2014 Red Sox awards roundtable: Pierzynski the biggest free agent bust


Coming off a season that ended in a World Series victory, the Red Sox felt pretty confident with the roster they had in place for 2014. There weren’t too many holes to fill, with the two biggest being replacing Jacoby Ellsbury and Jarrod Saltalamacchia. The signings they made were more complementary pieces, but a few of those didn’t go as planned. Our panel of BSI voters believe that A.J. Pierzynski was the biggest free agent bust, as he received four of the six votes.

Who was the Red Sox biggest free agent bust of 2014?

Drew Peabody: A.J. Pierzynski in a landslide.

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His $8.25 million salary was a quarter of a million more than

Nelson Cruz

, who hit 40 homers for division-winning Baltimore. For that $8.25 million, the Red Sox were saddled with a surly player who refused to adhere to the team philosophy of working counts, repeatedly killing rallies by making outs on first pitches after previous batters had walked. Pierzynski’s pitch framing was some of the worst in the league. His supposed power only amounted to four homers and a .254/.286/.348 batting line. Pierzynski’s release on July 16 led to the defensive wizard Christian Vazquez’ arrival at Fenway, probably a month too late. The Red Sox brass’ reluctance to cut ties with Pierzynski (and his bloated salary, a sunk cost) and bring Vazquez up was part of the reason the Red Sox were never able to sustain momentum, burying themselves in a hole out of which they were unable to emerge in a season where 90 wins would have put them in the playoffs.

Conor Duffy: A.J. Pierzynski. Also my pick for the team’s Least Valuable Player yesterday, Pierzynski slots in as the biggest free agent bust. Expectations weren’t even very high for him at the beginning of the season, simply expecting him to deliver a solid return on a 1 year/$8.25M contract. However, he was horrible as he slashed just .254/.286/.348 in addition to his clubhouse apathy and generally negative influence on the team. Pierzynski was just not meant for Boston and that’s evident from his July designation for assignment.

Rick McNair: A.J. Pierzynski. If you can’t catch you better hit. A.J. did not. Sometimes it is a good thing to listen to the verbal resume that follows a player around. In the case of A.J. it was a negative albatross hung around his ego-inflated head. The Mike Lansing of catchers.

Ryan Hathaway: A.J. Pierzynski. How in the world do I choose just one? Mujica gets a pass for his end of the season results; this leaves us with four players who did not even finish with the team, all of them performing atrociously. Capuano had a surreal start and then a rapid drop to mediocrity before ultimately becoming unusable out of the pen and waived. Stephen Drew is Stephen Drew. The team wasn’t even sure they wanted him back but decided to give him a shot which he promptly squandered. He’s a contender but he’s not my choice. I really truly want to say Grady Sizemore. He won the starting center field job out of camp and got all of our hopes up before quickly trailing off both offensively and defensively. He is my pick of the player who screwed this team the most, but not the biggest bust. That of course leaves A.J. Pierzynski, who speaks for himself. He singlehandedly ruined one of the most special clubhouse atmospheres that I have seen in pro sports over the last decade-plus. He played a terrible backstop, and oh yeah, didn’t do the one thing he came here to: hit. Bust, bust, BUST.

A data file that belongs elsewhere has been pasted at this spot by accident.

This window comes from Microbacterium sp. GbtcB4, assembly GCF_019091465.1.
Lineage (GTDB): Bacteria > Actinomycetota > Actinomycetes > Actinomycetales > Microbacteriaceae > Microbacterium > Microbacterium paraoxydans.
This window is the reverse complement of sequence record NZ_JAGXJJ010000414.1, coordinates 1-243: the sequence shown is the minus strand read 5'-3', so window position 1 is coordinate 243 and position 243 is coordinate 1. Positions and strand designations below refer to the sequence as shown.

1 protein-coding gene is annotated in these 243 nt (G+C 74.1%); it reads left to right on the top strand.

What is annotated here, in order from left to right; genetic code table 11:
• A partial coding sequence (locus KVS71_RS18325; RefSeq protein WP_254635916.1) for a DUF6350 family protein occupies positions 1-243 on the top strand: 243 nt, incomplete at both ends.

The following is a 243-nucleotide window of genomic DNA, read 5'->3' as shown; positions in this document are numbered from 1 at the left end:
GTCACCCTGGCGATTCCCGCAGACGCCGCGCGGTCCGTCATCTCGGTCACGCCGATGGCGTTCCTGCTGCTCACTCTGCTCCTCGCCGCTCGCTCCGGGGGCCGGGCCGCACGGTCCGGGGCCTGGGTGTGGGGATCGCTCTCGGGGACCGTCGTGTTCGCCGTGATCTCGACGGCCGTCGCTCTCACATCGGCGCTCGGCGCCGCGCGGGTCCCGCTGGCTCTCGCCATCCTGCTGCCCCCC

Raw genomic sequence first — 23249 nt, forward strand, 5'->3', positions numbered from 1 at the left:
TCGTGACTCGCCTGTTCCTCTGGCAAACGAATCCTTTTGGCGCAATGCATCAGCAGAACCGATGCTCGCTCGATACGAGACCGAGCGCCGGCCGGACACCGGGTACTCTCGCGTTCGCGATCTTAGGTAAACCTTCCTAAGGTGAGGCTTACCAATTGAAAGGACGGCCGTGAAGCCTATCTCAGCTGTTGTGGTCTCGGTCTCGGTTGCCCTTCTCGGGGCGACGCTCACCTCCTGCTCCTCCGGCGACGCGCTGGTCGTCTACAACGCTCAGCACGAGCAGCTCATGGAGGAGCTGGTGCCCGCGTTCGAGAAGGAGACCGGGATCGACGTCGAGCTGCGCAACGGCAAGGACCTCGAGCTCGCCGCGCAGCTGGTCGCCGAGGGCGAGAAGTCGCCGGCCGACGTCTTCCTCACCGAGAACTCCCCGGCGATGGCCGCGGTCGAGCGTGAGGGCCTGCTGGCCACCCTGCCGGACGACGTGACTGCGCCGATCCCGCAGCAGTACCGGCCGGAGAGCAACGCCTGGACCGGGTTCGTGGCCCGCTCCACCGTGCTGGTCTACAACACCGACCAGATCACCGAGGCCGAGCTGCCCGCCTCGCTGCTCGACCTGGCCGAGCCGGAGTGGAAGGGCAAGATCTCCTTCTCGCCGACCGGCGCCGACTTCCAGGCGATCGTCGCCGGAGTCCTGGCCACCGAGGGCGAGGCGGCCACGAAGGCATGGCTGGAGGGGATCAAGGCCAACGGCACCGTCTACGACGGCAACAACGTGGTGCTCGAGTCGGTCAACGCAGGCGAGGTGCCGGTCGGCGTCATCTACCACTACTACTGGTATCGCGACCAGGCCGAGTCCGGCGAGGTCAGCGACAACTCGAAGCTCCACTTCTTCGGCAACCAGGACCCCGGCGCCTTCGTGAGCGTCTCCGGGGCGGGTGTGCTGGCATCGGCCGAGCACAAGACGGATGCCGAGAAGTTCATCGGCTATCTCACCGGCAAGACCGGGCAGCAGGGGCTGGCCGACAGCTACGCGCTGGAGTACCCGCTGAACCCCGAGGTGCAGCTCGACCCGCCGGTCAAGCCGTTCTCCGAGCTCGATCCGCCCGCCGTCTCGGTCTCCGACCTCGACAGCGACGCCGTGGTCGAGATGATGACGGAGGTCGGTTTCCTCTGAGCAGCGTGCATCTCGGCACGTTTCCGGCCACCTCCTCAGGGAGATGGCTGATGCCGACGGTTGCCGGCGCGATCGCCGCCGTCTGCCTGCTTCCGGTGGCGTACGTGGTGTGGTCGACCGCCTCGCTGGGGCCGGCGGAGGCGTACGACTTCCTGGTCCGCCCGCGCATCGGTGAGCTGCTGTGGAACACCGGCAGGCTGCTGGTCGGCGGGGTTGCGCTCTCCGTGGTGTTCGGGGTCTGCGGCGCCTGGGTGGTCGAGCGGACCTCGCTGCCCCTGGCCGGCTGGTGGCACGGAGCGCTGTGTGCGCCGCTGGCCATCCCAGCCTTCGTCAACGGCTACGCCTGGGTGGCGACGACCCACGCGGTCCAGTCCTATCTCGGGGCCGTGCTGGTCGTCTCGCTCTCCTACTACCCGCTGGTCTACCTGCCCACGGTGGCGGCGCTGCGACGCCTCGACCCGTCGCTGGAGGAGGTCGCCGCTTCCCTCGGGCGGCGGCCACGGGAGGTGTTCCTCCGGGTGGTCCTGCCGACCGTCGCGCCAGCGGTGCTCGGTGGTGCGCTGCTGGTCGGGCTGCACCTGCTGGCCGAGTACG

Joe Meehan: Stephen Drew. I’m counting Drew under the free agent category because of his midseason signing, and I gave him my Least Valuable Player award, so it’s only fitting that he gets biggest free agent bust. He came in and was abysmal at the plate, which made the $10 million he was being paid pretty hard to swallow. Pierzynski was certainly a contender in this category, but I don’t think he was even close to Drew’s bust-level.

Sean Sylver: Grady Sizemore. This is less of a knock on Sizemore and more of a haymaker at Ben Cherington. A nearly 6 WAR player in Jacoby Ellsbury departs and Cherington’s response is a $750,000, incentive-laden scrap heap claim on a guy who had been completely out of baseball for two years? It could have been a nice story, but World Series winners should leave that stuff to second division teams. After an Opening Day home run, he plummeted to .216/.288/.324. Backup plan? Jackie Bradley at .198/.265/.266. The Red Sox outfield was dead before the ship even sank.